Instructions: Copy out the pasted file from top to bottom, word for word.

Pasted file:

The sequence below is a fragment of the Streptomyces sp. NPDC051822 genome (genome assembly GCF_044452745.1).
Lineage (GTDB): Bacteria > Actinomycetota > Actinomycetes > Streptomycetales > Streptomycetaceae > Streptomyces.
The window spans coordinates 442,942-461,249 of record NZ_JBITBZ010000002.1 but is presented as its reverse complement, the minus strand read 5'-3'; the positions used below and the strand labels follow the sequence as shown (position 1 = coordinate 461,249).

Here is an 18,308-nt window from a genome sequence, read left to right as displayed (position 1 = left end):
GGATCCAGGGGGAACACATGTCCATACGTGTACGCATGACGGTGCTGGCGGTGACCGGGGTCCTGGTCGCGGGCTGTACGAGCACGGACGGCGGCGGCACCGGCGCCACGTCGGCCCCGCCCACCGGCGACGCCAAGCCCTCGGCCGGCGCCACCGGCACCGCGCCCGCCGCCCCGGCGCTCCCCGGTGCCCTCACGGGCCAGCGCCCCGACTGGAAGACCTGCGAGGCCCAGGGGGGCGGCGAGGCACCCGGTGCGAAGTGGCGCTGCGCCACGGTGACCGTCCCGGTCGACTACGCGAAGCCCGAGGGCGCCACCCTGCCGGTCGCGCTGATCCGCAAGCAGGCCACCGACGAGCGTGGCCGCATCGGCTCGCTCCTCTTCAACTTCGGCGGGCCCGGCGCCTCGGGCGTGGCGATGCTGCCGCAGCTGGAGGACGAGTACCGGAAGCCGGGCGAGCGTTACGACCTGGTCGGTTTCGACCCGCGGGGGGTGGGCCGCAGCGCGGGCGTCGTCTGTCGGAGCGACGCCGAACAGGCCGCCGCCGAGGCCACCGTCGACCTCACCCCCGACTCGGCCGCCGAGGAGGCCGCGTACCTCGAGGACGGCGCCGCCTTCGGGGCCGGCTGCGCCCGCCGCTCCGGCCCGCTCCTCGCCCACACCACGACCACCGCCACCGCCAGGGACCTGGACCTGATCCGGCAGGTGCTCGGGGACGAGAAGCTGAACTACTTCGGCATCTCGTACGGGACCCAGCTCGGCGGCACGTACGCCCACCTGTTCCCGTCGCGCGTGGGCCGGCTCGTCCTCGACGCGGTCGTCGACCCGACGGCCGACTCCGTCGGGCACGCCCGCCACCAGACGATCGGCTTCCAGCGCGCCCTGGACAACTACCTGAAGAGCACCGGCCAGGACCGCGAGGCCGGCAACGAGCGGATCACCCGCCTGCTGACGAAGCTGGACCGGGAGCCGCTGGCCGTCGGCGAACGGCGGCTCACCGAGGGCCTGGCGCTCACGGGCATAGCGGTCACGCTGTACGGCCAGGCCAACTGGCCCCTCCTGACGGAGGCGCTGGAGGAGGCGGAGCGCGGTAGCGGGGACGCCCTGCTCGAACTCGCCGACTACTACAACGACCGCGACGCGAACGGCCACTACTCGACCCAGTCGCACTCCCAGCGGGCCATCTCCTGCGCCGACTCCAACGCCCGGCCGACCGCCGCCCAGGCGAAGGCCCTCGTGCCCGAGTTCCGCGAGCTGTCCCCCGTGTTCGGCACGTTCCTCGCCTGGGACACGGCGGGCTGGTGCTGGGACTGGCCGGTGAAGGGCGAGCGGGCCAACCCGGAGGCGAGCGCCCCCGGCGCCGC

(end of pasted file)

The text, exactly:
The sequence below is a fragment of the Streptomyces sp. NPDC051822 genome (genome assembly GCF_044452745.1).
Lineage (GTDB): Bacteria > Actinomycetota > Actinomycetes > Streptomycetales > Streptomycetaceae > Streptomyces.
The window spans coordinates 442,942-461,249 of record NZ_JBITBZ010000002.1 but is presented as its reverse complement, the minus strand read 5'-3'; the positions used below and the strand labels follow the sequence as shown (position 1 = coordinate 461,249).

Here is an 18,308-nt window from a genome sequence, read left to right as displayed (position 1 = left end):
GGATCCAGGGGGAACACATGTCCATACGTGTACGCATGACGGTGCTGGCGGTGACCGGGGTCCTGGTCGCGGGCTGTACGAGCACGGACGGCGGCGGCACCGGCGCCACGTCGGCCCCGCCCACCGGCGACGCCAAGCCCTCGGCCGGCGCCACCGGCACCGCGCCCGCCGCCCCGGCGCTCCCCGGTGCCCTCACGGGCCAGCGCCCCGACTGGAAGACCTGCGAGGCCCAGGGGGGCGGCGAGGCACCCGGTGCGAAGTGGCGCTGCGCCACGGTGACCGTCCCGGTCGACTACGCGAAGCCCGAGGGCGCCACCCTGCCGGTCGCGCTGATCCGCAAGCAGGCCACCGACGAGCGTGGCCGCATCGGCTCGCTCCTCTTCAACTTCGGCGGGCCCGGCGCCTCGGGCGTGGCGATGCTGCCGCAGCTGGAGGACGAGTACCGGAAGCCGGGCGAGCGTTACGACCTGGTCGGTTTCGACCCGCGGGGGGTGGGCCGCAGCGCGGGCGTCGTCTGTCGGAGCGACGCCGAACAGGCCGCCGCCGAGGCCACCGTCGACCTCACCCCCGACTCGGCCGCCGAGGAGGCCGCGTACCTCGAGGACGGCGCCGCCTTCGGGGCCGGCTGCGCCCGCCGCTCCGGCCCGCTCCTCGCCCACACCACGACCACCGCCACCGCCAGGGACCTGGACCTGATCCGGCAGGTGCTCGGGGACGAGAAGCTGAACTACTTCGGCATCTCGTACGGGACCCAGCTCGGCGGCACGTACGCCCACCTGTTCCCGTCGCGCGTGGGCCGGCTCGTCCTCGACGCGGTCGTCGACCCGACGGCCGACTCCGTCGGGCACGCCCGCCACCAGACGATCGGCTTCCAGCGCGCCCTGGACAACTACCTGAAGAGCACCGGCCAGGACCGCGAGGCCGGCAACGAGCGGATCACCCGCCTGCTGACGAAGCTGGACCGGGAGCCGCTGGCCGTCGGCGAACGGCGGCTCACCGAGGGCCTGGCGCTCACGGGCATAGCGGTCACGCTGTACGGCCAGGCCAACTGGCCCCTCCTGACGGAGGCGCTGGAGGAGGCGGAGCGCGGTAGCGGGGACGCCCTGCTCGAACTCGCCGACTACTACAACGACCGCGACGCGAACGGCCACTACTCGACCCAGTCGCACTCCCAGCGGGCCATCTCCTGCGCCGACTCCAACGCCCGGCCGACCGCCGCCCAGGCGAAGGCCCTCGTGCCCGAGTTCCGCGAGCTGTCCCCCGTGTTCGGCACGTTCCTCGCCTGGGACACGGCGGGCTGGTGCTGGGACTGGCCGGTGAAGGGCGAGCGGGCCAACCCGGAGGCGAGCGCCCCCGGCGCCGC